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By Brandon Ross
May 5 — The FCC is asking stakeholders how new unlicensed wireless technologies will coexist with Wi-Fi in the 3.5 GHz and 5 GHz spectrum bands.
The Federal Communications Commission requested comment in a May 5 public notice (ET Docket No. 15-105). In it, the agency put forth 10 core questions for comment on LTE-U (long term evolution-unlicensed) and Licensed Assisted Access (LAA) and the standards being developed for operating and implementing the technologies.
Initial comments must be made by June 11, with reply comments due June 26.
LTE-U and LAA aren't being considered in a vacuum; just last month the FCC unanimously approved new spectrum sharing rules in the 3.5 gigahertz (GHz) band on April 17. Those rules dealt with setting up a three-tier user access system for the so-called “Citizens Broadband Radio Service,” which will allow spectrum sharing on the 150-MHz-capacity “innovation band,” as the FCC calls it.
The Citizens Broadband Radio Service will run from 3550 megahertz (MHz) to 3700 MHz. Incumbent Department of Defense users and grandfathered satellite services will be on the first tier, which offers the highest level of interference protection, with priority access license (PAL) users that can obtain three-year licenses at auction on the second tier and receive a further degree of interference protection than the general authorized access (GAA) users operating on the third tier.
The tier plan is expected to be a boon to small-cell commercial technology, which can enable broadband connections to wireless devices over short distances.
The FCC is charged with ensuring that all users in spectrum bands don't interfere too much with other technologies.
“LTE-U could operate in conjunction with licensed commercial wireless services using a technique called Licensed Assisted Access (LAA) whereby a channel in an operator’s licensed spectrum is used as the primary channel for devices operating on an unlicensed basis,” the FCC notice said.
“The Commission has historically adopted rules that are technologically neutral and remains committed to this policy,” the FCC said in its May 5 public notice. “With this principle in mind, we are opening this docket to provide an opportunity for interested parties to enable a fully participatory and transparent discussion about LTE-U and LAA technologies and how they will coexist with other technologies, including Wi-Fi.”
CTIA-The Wireless Association agreed with the technology-neutral approach.
“The FCC’s affirmation of its commitment to technological neutrality is welcome news,” Tom Power, CTIA's senior vice president and general counsel, said in a May 5 e-mailed statement on the FCC notice. “That approach has encouraged the development of numerous technologies, like Wi-Fi and LTE-U, that exploit the potential of unlicensed spectrum while playing nicely with other access technologies. We encourage the FCC to stick with this winning formula.”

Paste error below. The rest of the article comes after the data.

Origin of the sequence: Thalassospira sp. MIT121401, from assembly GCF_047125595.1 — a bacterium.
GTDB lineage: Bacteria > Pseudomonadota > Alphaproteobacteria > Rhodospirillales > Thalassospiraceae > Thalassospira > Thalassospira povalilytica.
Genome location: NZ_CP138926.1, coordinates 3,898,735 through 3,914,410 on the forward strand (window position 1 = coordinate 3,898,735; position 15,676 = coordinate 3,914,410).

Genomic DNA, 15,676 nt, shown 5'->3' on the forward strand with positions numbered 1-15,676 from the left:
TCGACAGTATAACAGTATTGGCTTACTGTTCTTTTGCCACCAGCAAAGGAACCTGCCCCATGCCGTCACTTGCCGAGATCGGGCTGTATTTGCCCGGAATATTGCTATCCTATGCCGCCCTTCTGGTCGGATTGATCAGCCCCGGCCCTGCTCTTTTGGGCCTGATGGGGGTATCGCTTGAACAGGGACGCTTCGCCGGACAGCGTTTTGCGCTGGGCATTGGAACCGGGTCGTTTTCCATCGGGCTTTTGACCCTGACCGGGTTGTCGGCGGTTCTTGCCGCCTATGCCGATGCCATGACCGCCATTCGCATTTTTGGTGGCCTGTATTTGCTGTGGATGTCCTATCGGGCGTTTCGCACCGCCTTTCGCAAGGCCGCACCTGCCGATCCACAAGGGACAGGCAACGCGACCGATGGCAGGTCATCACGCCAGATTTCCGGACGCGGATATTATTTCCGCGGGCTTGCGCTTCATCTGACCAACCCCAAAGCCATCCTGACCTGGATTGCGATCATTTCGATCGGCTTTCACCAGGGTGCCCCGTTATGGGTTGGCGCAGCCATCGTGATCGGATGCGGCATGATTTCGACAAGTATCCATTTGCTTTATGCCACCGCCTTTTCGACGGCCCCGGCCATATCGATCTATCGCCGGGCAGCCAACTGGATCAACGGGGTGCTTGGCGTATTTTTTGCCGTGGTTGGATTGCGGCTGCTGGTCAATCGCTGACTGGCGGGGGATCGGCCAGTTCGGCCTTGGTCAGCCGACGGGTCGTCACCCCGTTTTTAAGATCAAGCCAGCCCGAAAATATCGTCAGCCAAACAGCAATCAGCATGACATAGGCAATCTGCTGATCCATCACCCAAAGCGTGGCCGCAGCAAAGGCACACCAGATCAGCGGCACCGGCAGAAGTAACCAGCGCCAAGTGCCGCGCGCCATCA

The FCC shouldn't be involved in the standards-making process, FCC Commissioner Michael O'Rielly said in a May 5 statement on the release of the notice.
“Today’s public notice walks a fine line between reasonable oversight and inappropriate interference with the standards setting process,” O'Rielly said in his statement. “In particular, any step that could insert the Commission into the standards work for LTE-U comes with great risk. I will be vigilant in ensuring that the Commission’s involvement does not result in taking sides with various stakeholders, hindering technological innovation, or having any say about what technologies should or should not be deployed.”
In the public notice, the FCC questioned how industry bodies will come together to help develop standards for LTE-U and LAA to coordinate with licensed technologies.
“The 3rd Generation Partnership Project (3GPP), which develops standards for commercial wireless technologies, is developing the LTE-U and LAA standards. The Institute of Electrical and Electronics Engineers Working Group 802.11 (IEEE 802.11) develops standards for wireless local area networks such as Wi-Fi and other unlicensed technologies,” the agency explained in the notice. “Although many parties participate in both standards bodies, the organizations have a limited historical working relationship given their different backgrounds and scopes.”
Specifically, the FCC asks what the status of coordination is between 3GPP and IEEE 802.11 on LTE-U and LAA with Wi-Fi. The agency also asked when the standards for LTE-U and LAA will be completed.
It also inquired as to the possibility that LTE-U could operate independently of LAA.
“Are existing devices capable of software upgrades to implement LTE-U and LAA?” the FCC notice asked.
Other questions include the amount of bandwidth the new technologies are expected to take up and what protocols the technology will use to prevent harmful interference with existing technologies.
“What plans do carriers and manufacturers have for pre-standard deployment of LTE-U and LAA equipment including possible upgrades to 3GPP-based LTE-U or LAA?” the FCC asked.
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The full FCC public notice is available here: http://op.bna.com/der.nsf/r?Open=jkid-9w8pkn
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